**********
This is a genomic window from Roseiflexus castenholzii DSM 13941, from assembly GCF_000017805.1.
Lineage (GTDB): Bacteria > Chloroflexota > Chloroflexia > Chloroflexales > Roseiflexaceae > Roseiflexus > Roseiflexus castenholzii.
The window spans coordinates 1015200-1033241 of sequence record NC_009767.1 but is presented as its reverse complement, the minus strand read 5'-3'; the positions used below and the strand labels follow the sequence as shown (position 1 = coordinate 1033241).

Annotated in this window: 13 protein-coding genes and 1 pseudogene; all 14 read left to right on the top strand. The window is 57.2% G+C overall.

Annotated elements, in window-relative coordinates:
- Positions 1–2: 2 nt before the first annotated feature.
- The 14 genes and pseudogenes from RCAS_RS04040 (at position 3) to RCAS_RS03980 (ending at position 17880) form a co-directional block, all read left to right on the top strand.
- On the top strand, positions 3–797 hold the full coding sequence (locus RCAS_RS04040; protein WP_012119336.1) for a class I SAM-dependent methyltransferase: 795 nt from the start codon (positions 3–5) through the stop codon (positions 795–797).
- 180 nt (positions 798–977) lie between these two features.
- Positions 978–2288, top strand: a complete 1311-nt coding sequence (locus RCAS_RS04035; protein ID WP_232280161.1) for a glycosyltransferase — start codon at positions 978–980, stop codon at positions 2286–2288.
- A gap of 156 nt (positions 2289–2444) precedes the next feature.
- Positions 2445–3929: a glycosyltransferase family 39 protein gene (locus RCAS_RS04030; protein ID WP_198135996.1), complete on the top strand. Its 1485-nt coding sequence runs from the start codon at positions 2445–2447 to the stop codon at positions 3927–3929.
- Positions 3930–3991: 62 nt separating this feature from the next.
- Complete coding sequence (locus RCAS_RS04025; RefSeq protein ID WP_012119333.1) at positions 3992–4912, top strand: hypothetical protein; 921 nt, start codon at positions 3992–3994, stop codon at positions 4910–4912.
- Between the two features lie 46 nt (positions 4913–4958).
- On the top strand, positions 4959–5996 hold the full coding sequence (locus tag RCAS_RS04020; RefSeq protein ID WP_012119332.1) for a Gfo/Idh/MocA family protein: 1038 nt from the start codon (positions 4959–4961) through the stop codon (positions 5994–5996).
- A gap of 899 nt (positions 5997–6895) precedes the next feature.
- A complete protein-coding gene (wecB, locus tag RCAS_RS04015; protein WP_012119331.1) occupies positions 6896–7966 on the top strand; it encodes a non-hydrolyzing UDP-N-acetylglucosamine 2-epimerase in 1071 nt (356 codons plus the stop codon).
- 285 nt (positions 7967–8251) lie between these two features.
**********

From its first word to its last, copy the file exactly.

This is a genomic window from Roseiflexus castenholzii DSM 13941, from assembly GCF_000017805.1.
Lineage (GTDB): Bacteria > Chloroflexota > Chloroflexia > Chloroflexales > Roseiflexaceae > Roseiflexus > Roseiflexus castenholzii.
The window spans coordinates 1015200-1033241 of sequence record NC_009767.1 but is presented as its reverse complement, the minus strand read 5'-3'; the positions used below and the strand labels follow the sequence as shown (position 1 = coordinate 1033241).

Annotated in this window: 13 protein-coding genes and 1 pseudogene; all 14 read left to right on the top strand. The window is 57.2% G+C overall.

Annotated elements, in window-relative coordinates:
- Positions 1–2: 2 nt before the first annotated feature.
- The 14 genes and pseudogenes from RCAS_RS04040 (at position 3) to RCAS_RS03980 (ending at position 17880) form a co-directional block, all read left to right on the top strand.
- On the top strand, positions 3–797 hold the full coding sequence (locus RCAS_RS04040; protein WP_012119336.1) for a class I SAM-dependent methyltransferase: 795 nt from the start codon (positions 3–5) through the stop codon (positions 795–797).
- 180 nt (positions 798–977) lie between these two features.
- Positions 978–2288, top strand: a complete 1311-nt coding sequence (locus RCAS_RS04035; protein ID WP_232280161.1) for a glycosyltransferase — start codon at positions 978–980, stop codon at positions 2286–2288.
- A gap of 156 nt (positions 2289–2444) precedes the next feature.
- Positions 2445–3929: a glycosyltransferase family 39 protein gene (locus RCAS_RS04030; protein ID WP_198135996.1), complete on the top strand. Its 1485-nt coding sequence runs from the start codon at positions 2445–2447 to the stop codon at positions 3927–3929.
- Positions 3930–3991: 62 nt separating this feature from the next.
- Complete coding sequence (locus RCAS_RS04025; RefSeq protein ID WP_012119333.1) at positions 3992–4912, top strand: hypothetical protein; 921 nt, start codon at positions 3992–3994, stop codon at positions 4910–4912.
- Between the two features lie 46 nt (positions 4913–4958).
- On the top strand, positions 4959–5996 hold the full coding sequence (locus tag RCAS_RS04020; RefSeq protein ID WP_012119332.1) for a Gfo/Idh/MocA family protein: 1038 nt from the start codon (positions 4959–4961) through the stop codon (positions 5994–5996).
- A gap of 899 nt (positions 5997–6895) precedes the next feature.
- A complete protein-coding gene (wecB, locus tag RCAS_RS04015; protein WP_012119331.1) occupies positions 6896–7966 on the top strand; it encodes a non-hydrolyzing UDP-N-acetylglucosamine 2-epimerase in 1071 nt (356 codons plus the stop codon).
- 285 nt (positions 7967–8251) lie between these two features.